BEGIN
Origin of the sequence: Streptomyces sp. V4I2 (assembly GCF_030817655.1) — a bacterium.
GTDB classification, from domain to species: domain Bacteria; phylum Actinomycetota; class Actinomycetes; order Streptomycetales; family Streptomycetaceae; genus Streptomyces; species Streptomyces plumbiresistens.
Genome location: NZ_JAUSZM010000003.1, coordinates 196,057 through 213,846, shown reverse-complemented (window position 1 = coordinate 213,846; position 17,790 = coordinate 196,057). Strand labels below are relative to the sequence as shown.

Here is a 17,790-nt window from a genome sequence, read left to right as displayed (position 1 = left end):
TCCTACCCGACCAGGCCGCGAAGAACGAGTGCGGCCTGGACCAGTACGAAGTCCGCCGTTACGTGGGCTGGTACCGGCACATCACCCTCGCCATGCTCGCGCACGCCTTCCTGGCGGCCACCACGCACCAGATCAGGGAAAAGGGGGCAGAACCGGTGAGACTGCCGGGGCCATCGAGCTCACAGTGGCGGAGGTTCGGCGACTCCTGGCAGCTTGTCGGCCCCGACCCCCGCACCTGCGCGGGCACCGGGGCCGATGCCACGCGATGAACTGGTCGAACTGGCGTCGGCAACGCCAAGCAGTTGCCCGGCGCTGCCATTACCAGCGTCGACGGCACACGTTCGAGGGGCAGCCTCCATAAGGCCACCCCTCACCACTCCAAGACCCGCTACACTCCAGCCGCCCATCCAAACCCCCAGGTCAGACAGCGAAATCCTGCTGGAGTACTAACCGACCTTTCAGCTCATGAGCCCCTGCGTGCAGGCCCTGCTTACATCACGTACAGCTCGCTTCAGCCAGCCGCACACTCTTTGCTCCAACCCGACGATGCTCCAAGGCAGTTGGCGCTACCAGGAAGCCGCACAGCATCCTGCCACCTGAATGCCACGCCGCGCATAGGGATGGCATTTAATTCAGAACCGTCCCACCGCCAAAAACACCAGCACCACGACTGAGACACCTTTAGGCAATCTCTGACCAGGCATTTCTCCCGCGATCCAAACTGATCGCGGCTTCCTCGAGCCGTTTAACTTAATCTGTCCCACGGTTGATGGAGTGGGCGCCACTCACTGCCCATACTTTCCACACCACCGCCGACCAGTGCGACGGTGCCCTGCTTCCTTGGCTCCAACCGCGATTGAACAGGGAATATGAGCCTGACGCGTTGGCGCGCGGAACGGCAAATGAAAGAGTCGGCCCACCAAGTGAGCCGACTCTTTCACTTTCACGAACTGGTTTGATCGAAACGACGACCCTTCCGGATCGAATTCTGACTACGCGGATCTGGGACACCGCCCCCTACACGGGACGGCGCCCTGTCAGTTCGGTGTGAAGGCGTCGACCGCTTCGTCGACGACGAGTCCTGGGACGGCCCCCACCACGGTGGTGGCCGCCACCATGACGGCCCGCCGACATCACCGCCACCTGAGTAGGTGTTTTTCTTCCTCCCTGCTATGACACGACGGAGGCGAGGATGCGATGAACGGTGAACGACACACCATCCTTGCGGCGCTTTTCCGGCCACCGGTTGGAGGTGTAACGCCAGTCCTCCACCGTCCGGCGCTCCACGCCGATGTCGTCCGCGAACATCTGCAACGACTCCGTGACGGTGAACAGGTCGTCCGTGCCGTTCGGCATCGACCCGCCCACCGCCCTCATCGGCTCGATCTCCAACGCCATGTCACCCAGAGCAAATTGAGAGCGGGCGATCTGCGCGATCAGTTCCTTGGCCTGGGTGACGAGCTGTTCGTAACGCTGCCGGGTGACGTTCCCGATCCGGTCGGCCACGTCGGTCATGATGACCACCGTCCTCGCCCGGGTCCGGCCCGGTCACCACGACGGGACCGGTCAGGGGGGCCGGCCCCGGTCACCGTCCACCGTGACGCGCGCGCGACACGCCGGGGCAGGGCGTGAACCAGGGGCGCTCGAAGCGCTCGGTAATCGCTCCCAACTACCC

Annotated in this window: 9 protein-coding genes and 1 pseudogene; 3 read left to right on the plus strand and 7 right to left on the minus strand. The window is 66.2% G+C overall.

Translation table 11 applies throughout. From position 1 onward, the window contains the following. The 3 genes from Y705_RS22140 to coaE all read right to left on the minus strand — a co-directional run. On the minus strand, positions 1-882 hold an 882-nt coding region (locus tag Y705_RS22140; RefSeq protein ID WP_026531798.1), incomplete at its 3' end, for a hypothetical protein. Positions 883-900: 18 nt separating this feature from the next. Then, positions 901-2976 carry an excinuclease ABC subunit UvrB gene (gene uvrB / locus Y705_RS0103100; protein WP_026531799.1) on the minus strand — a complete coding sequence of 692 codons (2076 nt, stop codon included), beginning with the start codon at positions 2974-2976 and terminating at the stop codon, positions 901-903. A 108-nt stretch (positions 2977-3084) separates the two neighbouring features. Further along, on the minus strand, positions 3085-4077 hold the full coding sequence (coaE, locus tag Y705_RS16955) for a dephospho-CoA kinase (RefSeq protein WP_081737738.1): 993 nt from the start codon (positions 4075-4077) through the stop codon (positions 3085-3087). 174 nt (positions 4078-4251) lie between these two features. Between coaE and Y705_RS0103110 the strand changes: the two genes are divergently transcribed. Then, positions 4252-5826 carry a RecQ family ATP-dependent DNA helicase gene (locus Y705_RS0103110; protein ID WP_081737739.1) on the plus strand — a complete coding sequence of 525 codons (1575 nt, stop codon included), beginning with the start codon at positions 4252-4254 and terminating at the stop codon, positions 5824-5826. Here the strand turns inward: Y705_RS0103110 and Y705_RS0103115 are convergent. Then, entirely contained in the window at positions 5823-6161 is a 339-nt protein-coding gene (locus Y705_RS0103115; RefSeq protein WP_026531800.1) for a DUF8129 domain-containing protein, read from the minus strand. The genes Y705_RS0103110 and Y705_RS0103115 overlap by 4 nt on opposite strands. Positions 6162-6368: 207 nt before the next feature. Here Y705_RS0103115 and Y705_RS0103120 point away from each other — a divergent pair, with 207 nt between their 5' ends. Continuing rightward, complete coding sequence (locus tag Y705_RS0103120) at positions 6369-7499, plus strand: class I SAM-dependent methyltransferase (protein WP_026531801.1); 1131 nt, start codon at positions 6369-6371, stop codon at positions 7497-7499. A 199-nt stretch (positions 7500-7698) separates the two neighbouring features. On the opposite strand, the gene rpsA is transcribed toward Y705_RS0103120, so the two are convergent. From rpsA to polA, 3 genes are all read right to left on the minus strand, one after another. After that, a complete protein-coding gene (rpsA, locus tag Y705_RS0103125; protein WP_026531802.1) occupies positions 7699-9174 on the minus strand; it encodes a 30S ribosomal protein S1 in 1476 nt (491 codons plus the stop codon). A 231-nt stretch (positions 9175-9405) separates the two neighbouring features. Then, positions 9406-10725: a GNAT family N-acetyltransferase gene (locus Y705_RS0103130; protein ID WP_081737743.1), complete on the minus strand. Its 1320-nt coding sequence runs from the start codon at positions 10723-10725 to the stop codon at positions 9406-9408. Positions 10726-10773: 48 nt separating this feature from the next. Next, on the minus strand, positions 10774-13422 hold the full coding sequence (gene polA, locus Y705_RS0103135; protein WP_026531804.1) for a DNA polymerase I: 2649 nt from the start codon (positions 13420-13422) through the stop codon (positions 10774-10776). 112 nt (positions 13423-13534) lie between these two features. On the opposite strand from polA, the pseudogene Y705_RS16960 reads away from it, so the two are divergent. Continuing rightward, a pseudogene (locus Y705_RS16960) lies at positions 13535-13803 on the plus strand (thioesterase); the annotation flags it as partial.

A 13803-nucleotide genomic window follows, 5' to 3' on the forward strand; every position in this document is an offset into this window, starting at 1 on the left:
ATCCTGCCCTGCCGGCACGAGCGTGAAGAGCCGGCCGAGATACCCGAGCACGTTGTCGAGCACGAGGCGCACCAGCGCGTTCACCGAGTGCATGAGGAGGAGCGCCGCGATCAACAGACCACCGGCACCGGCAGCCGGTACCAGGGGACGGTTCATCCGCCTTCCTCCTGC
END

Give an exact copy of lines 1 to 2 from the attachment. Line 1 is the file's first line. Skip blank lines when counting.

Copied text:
Origin of the sequence: Streptomyces sp. V4I2 (assembly GCF_030817655.1) — a bacterium.
GTDB classification, from domain to species: domain Bacteria; phylum Actinomycetota; class Actinomycetes; order Streptomycetales; family Streptomycetaceae; genus Streptomyces; species Streptomyces plumbiresistens.